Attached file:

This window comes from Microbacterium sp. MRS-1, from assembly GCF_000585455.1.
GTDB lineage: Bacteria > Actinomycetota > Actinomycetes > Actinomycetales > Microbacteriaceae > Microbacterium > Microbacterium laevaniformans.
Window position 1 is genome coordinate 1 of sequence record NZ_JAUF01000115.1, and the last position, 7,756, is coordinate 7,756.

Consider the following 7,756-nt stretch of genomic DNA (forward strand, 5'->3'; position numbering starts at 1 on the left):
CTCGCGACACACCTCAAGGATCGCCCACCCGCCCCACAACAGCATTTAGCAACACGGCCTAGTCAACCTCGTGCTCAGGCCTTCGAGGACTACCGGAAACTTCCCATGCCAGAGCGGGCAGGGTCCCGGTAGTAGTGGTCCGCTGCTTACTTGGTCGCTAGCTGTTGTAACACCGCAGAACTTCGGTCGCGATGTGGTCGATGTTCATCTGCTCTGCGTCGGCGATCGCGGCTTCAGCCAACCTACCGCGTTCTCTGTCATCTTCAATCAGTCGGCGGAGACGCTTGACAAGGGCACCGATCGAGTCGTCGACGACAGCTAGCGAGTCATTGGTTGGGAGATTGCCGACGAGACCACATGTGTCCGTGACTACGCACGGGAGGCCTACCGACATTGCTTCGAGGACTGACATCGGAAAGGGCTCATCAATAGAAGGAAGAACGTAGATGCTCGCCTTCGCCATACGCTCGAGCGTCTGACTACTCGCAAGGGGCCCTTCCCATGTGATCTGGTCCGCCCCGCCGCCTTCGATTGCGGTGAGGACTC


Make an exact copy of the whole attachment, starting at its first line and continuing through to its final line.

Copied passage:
This window comes from Microbacterium sp. MRS-1, from assembly GCF_000585455.1.
GTDB lineage: Bacteria > Actinomycetota > Actinomycetes > Actinomycetales > Microbacteriaceae > Microbacterium > Microbacterium laevaniformans.
Window position 1 is genome coordinate 1 of sequence record NZ_JAUF01000115.1, and the last position, 7,756, is coordinate 7,756.

Consider the following 7,756-nt stretch of genomic DNA (forward strand, 5'->3'; position numbering starts at 1 on the left):
CTCGCGACACACCTCAAGGATCGCCCACCCGCCCCACAACAGCATTTAGCAACACGGCCTAGTCAACCTCGTGCTCAGGCCTTCGAGGACTACCGGAAACTTCCCATGCCAGAGCGGGCAGGGTCCCGGTAGTAGTGGTCCGCTGCTTACTTGGTCGCTAGCTGTTGTAACACCGCAGAACTTCGGTCGCGATGTGGTCGATGTTCATCTGCTCTGCGTCGGCGATCGCGGCTTCAGCCAACCTACCGCGTTCTCTGTCATCTTCAATCAGTCGGCGGAGACGCTTGACAAGGGCACCGATCGAGTCGTCGACGACAGCTAGCGAGTCATTGGTTGGGAGATTGCCGACGAGACCACATGTGTCCGTGACTACGCACGGGAGGCCTACCGACATTGCTTCGAGGACTGACATCGGAAAGGGCTCATCAATAGAAGGAAGAACGTAGATGCTCGCCTTCGCCATACGCTCGAGCGTCTGACTACTCGCAAGGGGCCCTTCCCATGTGATCTGGTCCGCCCCGCCGCCTTCGATTGCGGTGAGGACTC